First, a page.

Weyerhaeuser Co. will make new investments in its Longview sawmill and continue developing business at its liquid packaging plant in spite of slumping markets, company officials said at a community briefing at the Cowlitz County Event Center Thursday.
In the next few weeks, the sawmill will get a new swing machine to speed up log handling and processing, said Erik Wilson, sawmill operations manager. Wilson wouldn’t say how much the swing machine would cost, but said it was a “significant” investment similar to installation of another swing machine last year.
“It’s been a good year for the sawmill,” Wilson said, highlighting how the 240-employee mill has met goals for production and safety.
At the same time, he noted that lumber prices have continued to be “stagnant and on the low end” all year. The sawmill cuts Douglas fir mostly for Nevada, California and Arizona lumber markets.
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Weyerhaeuser also took a hit in international markets this year. Slowing construction activity in China and the strong U.S. dollar have dampened log exports this year, so Weyerhaeuser is continuing to shift some of its logs from export to domestic markets. That has dragged down profits, company officials said. Net sales from timberlands dropped $10 million in the third quarter from the previous quarter.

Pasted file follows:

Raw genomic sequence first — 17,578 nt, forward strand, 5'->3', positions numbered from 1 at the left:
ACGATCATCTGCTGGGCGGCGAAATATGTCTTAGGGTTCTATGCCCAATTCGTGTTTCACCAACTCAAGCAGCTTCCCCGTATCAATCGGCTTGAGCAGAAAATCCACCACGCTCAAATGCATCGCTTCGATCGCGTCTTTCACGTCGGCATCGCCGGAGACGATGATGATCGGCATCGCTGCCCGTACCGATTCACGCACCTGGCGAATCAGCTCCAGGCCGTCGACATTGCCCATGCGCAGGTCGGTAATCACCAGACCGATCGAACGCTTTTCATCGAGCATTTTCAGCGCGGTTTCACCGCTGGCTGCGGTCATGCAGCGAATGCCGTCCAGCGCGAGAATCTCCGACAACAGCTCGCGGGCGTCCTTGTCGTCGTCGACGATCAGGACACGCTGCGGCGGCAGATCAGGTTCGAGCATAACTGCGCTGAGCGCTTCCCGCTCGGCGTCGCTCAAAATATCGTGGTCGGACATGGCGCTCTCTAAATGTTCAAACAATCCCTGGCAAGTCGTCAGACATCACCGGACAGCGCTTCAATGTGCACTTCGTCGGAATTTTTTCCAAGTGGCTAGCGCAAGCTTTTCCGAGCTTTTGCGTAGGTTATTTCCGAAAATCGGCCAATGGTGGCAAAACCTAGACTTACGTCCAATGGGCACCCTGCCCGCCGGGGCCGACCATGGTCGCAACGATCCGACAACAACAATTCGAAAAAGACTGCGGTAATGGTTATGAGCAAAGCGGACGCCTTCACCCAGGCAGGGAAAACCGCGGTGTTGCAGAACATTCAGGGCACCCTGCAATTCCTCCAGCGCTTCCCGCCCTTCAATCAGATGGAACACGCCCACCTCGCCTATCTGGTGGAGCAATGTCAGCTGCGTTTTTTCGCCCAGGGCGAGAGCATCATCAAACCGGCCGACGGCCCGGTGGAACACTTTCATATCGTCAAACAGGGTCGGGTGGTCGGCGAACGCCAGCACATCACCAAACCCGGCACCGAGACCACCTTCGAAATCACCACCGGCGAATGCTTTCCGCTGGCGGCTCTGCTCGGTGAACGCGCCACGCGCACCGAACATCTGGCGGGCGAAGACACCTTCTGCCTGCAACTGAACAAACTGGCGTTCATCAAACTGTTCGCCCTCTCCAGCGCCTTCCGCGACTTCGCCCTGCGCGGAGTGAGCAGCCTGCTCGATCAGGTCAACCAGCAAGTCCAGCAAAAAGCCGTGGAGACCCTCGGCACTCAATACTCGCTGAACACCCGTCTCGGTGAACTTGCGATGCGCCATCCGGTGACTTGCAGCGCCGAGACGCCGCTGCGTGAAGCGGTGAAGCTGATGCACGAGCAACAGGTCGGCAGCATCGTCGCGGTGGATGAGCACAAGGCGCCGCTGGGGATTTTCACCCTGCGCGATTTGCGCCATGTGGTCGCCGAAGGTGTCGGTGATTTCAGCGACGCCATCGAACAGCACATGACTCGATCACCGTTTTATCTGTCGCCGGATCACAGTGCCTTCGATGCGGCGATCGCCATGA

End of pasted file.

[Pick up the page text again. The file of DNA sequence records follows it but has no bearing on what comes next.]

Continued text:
Global economic trends have also affected the liquid packaging plant in Longview. The plant temporary laid off 180 workers in January, blaming the port dispute for a loss in Asian customers. Although that crisis has passed, now the plant is coping with the stronger U.S. dollar. That “makes our products look more expensive” to overseas customers, said Tim Haynes, mill manager. The packaging plant exports of half of what it produces, he added.
Despite export challenges, Hanes said the plant is seeing signs of growth in its paper cup and bottle business. He held up a sample paper coffee cup with “Weyerhaeuser” printed in green on it for display. Although the cups aren’t actually made in Longview, Weyerhaeuser supplies the paper for double-walled cups that don’t require a sleeve, increasingly favored by many chain cafes and fast food restaurants. There is also room for growth in working with companies like TetraPak to package alternative milks and juices, Hanes said.
NORPAC also striving to diversify its products to fight declining revenue from newsprint and book sales. It’s “Natural Choice Paper” office/copy paper, introduced into the local market earlier this year, now has 100 customers locally, said Ray Harrison, project manager at NORPAC.
Overall in the third quarter, Weyerhaeuser’s net sales totaled $1.8 billion, a 5 percent decline from the same quarter last year. However, cost cuts pushed up net earnings to $180 million, up from $178 million in the same quarter last year. As the year ends, company officials expect a boost from improving housing markets in Japan and the U.S.
The Longview sawmill and liquid packaging plant continues to search for skilled crafts journeymen and other technical professionals, officials said at the community briefing.
The Daily News, Longview, Wash.